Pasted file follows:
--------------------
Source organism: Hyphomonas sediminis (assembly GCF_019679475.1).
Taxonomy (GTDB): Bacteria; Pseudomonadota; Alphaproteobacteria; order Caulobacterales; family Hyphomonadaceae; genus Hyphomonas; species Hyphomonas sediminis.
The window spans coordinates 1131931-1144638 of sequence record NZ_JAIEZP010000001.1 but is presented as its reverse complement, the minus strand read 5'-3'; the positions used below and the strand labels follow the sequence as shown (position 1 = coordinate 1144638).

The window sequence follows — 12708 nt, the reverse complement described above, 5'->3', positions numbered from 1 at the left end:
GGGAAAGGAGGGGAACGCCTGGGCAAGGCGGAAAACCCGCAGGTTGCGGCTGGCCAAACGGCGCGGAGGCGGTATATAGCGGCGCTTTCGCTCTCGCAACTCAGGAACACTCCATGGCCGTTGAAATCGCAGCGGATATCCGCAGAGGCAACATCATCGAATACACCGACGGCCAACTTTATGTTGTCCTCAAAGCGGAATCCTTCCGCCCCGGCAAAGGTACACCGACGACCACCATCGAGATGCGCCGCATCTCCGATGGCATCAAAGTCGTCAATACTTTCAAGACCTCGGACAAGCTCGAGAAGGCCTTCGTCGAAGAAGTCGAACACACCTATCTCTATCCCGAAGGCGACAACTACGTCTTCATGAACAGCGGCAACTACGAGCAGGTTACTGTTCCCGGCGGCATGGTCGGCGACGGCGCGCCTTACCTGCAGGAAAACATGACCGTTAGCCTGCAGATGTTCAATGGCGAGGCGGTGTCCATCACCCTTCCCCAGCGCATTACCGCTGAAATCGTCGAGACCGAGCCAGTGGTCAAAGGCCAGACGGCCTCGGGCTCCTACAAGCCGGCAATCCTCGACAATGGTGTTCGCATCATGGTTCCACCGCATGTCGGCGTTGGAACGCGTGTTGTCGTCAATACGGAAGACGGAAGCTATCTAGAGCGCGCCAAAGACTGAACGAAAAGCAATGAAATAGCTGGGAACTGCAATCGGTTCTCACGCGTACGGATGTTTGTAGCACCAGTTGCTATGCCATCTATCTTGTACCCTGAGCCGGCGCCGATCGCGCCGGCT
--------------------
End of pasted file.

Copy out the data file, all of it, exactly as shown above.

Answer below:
Source organism: Hyphomonas sediminis (assembly GCF_019679475.1).
Taxonomy (GTDB): Bacteria; Pseudomonadota; Alphaproteobacteria; order Caulobacterales; family Hyphomonadaceae; genus Hyphomonas; species Hyphomonas sediminis.
The window spans coordinates 1131931-1144638 of sequence record NZ_JAIEZP010000001.1 but is presented as its reverse complement, the minus strand read 5'-3'; the positions used below and the strand labels follow the sequence as shown (position 1 = coordinate 1144638).

The window sequence follows — 12708 nt, the reverse complement described above, 5'->3', positions numbered from 1 at the left end:
GGGAAAGGAGGGGAACGCCTGGGCAAGGCGGAAAACCCGCAGGTTGCGGCTGGCCAAACGGCGCGGAGGCGGTATATAGCGGCGCTTTCGCTCTCGCAACTCAGGAACACTCCATGGCCGTTGAAATCGCAGCGGATATCCGCAGAGGCAACATCATCGAATACACCGACGGCCAACTTTATGTTGTCCTCAAAGCGGAATCCTTCCGCCCCGGCAAAGGTACACCGACGACCACCATCGAGATGCGCCGCATCTCCGATGGCATCAAAGTCGTCAATACTTTCAAGACCTCGGACAAGCTCGAGAAGGCCTTCGTCGAAGAAGTCGAACACACCTATCTCTATCCCGAAGGCGACAACTACGTCTTCATGAACAGCGGCAACTACGAGCAGGTTACTGTTCCCGGCGGCATGGTCGGCGACGGCGCGCCTTACCTGCAGGAAAACATGACCGTTAGCCTGCAGATGTTCAATGGCGAGGCGGTGTCCATCACCCTTCCCCAGCGCATTACCGCTGAAATCGTCGAGACCGAGCCAGTGGTCAAAGGCCAGACGGCCTCGGGCTCCTACAAGCCGGCAATCCTCGACAATGGTGTTCGCATCATGGTTCCACCGCATGTCGGCGTTGGAACGCGTGTTGTCGTCAATACGGAAGACGGAAGCTATCTAGAGCGCGCCAAAGACTGAACGAAAAGCAATGAAATAGCTGGGAACTGCAATCGGTTCTCACGCGTACGGATGTTTGTAGCACCAGTTGCTATGCCATCTATCTTGTACCCTGAGCCGGCGCCGATCGCGCCGGCT